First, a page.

What's Discipleship Have to Do With Leadership?
So often when we think of discipleship we think of coffee meetings and challenging conversation. After all, the disciples themselves were just a bunch of guys who sat around and talked with Jesus.
Well, yeah, kind of. If you forget about all the travelling they did, all the parties they went to, all the people they worked with, and all the miracles they worked. Oh wait...
I'd wager to say the Bible very rarely records times in which the disciples just met up to talk with Jesus, their "mentor." They talked over dinner and at feasts, and they talked when they were out in the field and things came up.
In fact, the people who just came to hear Jesus speak weren't even considered disciples, they were followers. The term "disciple" was reserved for those who lived life with Jesus.
So why, when we think of discipleship, do we think mostly of coffee and weekly planned meetings?
Those things aren't wrong. I meet with an older woman in my community regularly to talk about life and ask her about hers. It's great.
However, I have learned a lot more about how I want to live my life through how I've seen her live hers than I have through what she's said.
I've seen her organize events, I've seen her parent her kids, I've seen her respect her husband, I've seen her juggle work and family life. These are all things gained through time spent together, just living, not meeting up to chat.
What does this translate to for us as leaders?
Perhaps we spend time reading books or talking to people who are farther along than us. That is an AMAZING first step. But it's only a first step.
Entering into real discipleship, even in the workplace or professional life, is like opening up an entirely new world of knowledge and learning to yourself.
Grant Skeldon in his interview with Benji talks about the four areas of a person's life you can follow: family, work, church, and personal life. The idea is that a person you courageously request to mentor you, opens up one area of their life for you to follow them in. For Grant and one of his mentor's, it was joining an older man in his routine of running.
I think we've all had a situation where we talked to someone to set up some sort of mentorship, and then it fell through due to schedules, inconvenience, or emergencies. It's hard, leaders are busy and it can be difficult to squeeze one more hour into our busting schedules.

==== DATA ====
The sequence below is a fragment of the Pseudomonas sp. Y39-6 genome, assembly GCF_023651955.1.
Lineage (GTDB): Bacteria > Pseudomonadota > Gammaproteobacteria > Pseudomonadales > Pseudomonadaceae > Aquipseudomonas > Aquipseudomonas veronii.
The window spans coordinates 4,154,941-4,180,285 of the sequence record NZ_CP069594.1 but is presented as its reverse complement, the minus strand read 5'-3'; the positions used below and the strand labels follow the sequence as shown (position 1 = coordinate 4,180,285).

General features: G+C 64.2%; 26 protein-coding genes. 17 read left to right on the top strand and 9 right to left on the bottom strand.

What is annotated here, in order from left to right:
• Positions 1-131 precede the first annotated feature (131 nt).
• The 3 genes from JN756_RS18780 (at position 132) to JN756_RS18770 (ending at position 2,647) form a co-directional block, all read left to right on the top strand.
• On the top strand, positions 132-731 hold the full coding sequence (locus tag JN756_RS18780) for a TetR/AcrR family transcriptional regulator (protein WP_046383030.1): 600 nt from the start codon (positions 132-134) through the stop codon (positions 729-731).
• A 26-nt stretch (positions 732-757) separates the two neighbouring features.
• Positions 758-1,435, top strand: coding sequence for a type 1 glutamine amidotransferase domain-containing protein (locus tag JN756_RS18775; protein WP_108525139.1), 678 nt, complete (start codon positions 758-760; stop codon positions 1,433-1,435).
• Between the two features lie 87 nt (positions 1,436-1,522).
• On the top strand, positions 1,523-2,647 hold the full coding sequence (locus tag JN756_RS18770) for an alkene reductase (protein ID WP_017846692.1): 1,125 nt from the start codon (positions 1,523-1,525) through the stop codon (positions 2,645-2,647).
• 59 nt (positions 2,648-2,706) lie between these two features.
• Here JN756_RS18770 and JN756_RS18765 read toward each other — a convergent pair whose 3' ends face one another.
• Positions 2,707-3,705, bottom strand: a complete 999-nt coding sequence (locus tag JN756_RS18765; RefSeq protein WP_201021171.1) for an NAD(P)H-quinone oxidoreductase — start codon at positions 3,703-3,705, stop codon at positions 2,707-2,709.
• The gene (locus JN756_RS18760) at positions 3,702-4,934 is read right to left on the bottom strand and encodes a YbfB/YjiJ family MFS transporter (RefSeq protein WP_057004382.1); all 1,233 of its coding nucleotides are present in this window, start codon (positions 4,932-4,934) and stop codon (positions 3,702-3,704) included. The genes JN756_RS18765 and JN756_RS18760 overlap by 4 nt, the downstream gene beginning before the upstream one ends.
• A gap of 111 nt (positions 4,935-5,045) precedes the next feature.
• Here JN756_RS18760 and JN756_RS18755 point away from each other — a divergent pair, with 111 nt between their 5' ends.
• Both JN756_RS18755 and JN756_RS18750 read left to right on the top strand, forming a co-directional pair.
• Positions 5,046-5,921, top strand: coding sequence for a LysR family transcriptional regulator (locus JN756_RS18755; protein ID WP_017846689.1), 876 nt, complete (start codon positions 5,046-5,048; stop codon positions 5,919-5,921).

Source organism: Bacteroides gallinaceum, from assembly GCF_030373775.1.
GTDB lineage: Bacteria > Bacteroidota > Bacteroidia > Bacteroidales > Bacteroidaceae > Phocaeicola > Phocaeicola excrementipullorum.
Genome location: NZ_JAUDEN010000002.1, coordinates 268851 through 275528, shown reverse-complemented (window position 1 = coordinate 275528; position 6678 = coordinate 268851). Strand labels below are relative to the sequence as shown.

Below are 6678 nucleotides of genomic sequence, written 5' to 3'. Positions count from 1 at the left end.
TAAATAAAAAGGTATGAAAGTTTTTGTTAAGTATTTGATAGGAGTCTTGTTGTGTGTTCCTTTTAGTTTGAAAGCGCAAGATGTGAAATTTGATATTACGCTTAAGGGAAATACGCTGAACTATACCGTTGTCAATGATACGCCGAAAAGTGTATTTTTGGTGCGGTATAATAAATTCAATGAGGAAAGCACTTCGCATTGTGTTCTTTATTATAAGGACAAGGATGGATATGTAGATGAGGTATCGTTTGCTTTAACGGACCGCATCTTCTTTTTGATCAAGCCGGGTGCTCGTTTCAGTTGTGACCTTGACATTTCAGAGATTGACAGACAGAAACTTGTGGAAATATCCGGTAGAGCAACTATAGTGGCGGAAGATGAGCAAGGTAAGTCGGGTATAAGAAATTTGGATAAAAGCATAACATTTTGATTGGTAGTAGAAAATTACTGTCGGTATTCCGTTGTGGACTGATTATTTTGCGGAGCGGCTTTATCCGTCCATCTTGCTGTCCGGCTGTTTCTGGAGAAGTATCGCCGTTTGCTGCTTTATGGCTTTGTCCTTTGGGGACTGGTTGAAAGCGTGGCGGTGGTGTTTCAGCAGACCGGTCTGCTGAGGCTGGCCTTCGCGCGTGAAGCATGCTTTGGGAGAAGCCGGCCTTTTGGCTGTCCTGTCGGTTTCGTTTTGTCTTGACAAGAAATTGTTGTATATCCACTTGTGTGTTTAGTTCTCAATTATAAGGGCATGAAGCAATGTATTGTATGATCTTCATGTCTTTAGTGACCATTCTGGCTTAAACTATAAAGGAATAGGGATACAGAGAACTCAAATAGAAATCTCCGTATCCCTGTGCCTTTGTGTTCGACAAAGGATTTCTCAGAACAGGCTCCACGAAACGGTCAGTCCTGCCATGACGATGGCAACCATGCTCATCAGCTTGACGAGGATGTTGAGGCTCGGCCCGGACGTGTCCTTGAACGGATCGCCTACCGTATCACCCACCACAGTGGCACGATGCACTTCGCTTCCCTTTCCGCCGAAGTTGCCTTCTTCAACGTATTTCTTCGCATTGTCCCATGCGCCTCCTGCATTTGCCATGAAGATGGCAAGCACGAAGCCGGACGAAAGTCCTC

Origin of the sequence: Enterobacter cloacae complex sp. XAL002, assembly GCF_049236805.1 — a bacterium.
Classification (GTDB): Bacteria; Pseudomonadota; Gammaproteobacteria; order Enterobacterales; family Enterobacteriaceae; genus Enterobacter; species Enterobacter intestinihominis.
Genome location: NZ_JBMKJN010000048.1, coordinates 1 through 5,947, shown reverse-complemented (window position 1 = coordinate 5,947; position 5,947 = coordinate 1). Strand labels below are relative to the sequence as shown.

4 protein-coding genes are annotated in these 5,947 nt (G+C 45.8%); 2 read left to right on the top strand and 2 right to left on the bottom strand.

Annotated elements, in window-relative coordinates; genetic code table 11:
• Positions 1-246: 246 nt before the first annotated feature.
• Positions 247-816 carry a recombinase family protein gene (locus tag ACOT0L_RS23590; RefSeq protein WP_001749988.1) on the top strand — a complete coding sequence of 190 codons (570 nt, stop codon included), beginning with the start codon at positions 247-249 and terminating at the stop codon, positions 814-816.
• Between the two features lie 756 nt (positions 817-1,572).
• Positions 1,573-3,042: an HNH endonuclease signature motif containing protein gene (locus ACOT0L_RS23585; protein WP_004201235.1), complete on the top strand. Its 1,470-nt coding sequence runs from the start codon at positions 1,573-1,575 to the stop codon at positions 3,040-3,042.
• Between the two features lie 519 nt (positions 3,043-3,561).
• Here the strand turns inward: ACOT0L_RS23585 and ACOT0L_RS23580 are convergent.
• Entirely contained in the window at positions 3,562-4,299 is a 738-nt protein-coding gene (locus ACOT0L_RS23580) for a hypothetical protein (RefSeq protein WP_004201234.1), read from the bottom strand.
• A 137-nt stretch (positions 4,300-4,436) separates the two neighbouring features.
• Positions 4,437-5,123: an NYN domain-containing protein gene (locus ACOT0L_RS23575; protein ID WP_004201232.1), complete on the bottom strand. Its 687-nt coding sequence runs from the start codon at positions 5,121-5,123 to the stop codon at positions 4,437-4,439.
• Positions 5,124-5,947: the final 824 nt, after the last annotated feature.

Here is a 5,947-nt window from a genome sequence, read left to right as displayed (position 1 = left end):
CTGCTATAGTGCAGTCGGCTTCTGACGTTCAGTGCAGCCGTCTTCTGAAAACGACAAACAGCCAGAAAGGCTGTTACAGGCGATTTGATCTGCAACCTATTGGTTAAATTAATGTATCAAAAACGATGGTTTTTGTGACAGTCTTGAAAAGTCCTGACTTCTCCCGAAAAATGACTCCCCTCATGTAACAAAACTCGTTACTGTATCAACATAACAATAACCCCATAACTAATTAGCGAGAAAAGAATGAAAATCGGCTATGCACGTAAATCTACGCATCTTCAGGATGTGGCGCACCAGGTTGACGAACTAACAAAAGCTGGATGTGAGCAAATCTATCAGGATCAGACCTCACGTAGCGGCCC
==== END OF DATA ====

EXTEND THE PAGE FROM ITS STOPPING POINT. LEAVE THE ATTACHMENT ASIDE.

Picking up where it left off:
But the proposal here is, as Grant says, to ask your mentors not to add you to their calendar, but to include you in their calendar. Follow them in something they're already doing.
Chances are, the person you've so boldly asked to mentor you has qualities you desire that you saw through the way they live their life. So doesn't it make sense that you should be a part of their actual life if you want to gain that knowledge from them?
If you want to learn to be a better leader, work with a great one. If you want to learn to be a better business person, join a great business leader's team. If you want to be an amazing mom, help a current mom watch her kids now and then.
The key is community and relationship. It takes bravery to approach someone for discipleship in the first place, and it takes even more grit to follow through with it in intentional ways.
But the benefits are unbeatable. I think most people would love to have the wisdom of those older than them. The only way to get that is to get around it.
The people in the top of their field, those with the most influence, those with the most success, didn't get there by themselves/ Chances are, they had a mentor. Chances are, they did a lot more than talk.
I want to challenge you this week: who is someone in your life, maybe even barely in your life, more just around it, that you admire and aspire to be more like? Dare to ask them to include you in their calendar?